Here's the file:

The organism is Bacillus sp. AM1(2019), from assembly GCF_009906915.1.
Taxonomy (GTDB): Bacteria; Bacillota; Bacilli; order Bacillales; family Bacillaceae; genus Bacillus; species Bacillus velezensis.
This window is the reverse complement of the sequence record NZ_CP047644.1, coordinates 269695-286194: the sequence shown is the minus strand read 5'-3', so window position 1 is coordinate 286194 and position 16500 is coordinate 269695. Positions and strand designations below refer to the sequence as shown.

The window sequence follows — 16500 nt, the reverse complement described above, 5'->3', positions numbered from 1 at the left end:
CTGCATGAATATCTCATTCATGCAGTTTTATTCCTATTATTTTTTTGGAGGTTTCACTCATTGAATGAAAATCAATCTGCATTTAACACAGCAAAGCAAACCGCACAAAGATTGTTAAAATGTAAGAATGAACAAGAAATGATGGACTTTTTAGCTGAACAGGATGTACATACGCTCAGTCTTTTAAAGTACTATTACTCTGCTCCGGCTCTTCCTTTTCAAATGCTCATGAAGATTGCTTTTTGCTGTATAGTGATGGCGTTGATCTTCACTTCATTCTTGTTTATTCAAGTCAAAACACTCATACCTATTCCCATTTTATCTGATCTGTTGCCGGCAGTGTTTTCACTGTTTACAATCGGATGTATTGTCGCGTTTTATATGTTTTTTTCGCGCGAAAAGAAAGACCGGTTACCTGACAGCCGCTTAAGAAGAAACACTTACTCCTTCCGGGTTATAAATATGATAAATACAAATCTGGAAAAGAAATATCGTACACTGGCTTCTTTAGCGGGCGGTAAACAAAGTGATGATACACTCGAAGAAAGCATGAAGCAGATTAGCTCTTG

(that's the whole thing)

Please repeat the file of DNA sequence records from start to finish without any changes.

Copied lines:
The organism is Bacillus sp. AM1(2019), from assembly GCF_009906915.1.
Taxonomy (GTDB): Bacteria; Bacillota; Bacilli; order Bacillales; family Bacillaceae; genus Bacillus; species Bacillus velezensis.
This window is the reverse complement of the sequence record NZ_CP047644.1, coordinates 269695-286194: the sequence shown is the minus strand read 5'-3', so window position 1 is coordinate 286194 and position 16500 is coordinate 269695. Positions and strand designations below refer to the sequence as shown.

The window sequence follows — 16500 nt, the reverse complement described above, 5'->3', positions numbered from 1 at the left end:
CTGCATGAATATCTCATTCATGCAGTTTTATTCCTATTATTTTTTTGGAGGTTTCACTCATTGAATGAAAATCAATCTGCATTTAACACAGCAAAGCAAACCGCACAAAGATTGTTAAAATGTAAGAATGAACAAGAAATGATGGACTTTTTAGCTGAACAGGATGTACATACGCTCAGTCTTTTAAAGTACTATTACTCTGCTCCGGCTCTTCCTTTTCAAATGCTCATGAAGATTGCTTTTTGCTGTATAGTGATGGCGTTGATCTTCACTTCATTCTTGTTTATTCAAGTCAAAACACTCATACCTATTCCCATTTTATCTGATCTGTTGCCGGCAGTGTTTTCACTGTTTACAATCGGATGTATTGTCGCGTTTTATATGTTTTTTTCGCGCGAAAAGAAAGACCGGTTACCTGACAGCCGCTTAAGAAGAAACACTTACTCCTTCCGGGTTATAAATATGATAAATACAAATCTGGAAAAGAAATATCGTACACTGGCTTCTTTAGCGGGCGGTAAACAAAGTGATGATACACTCGAAGAAAGCATGAAGCAGATTAGCTCTTG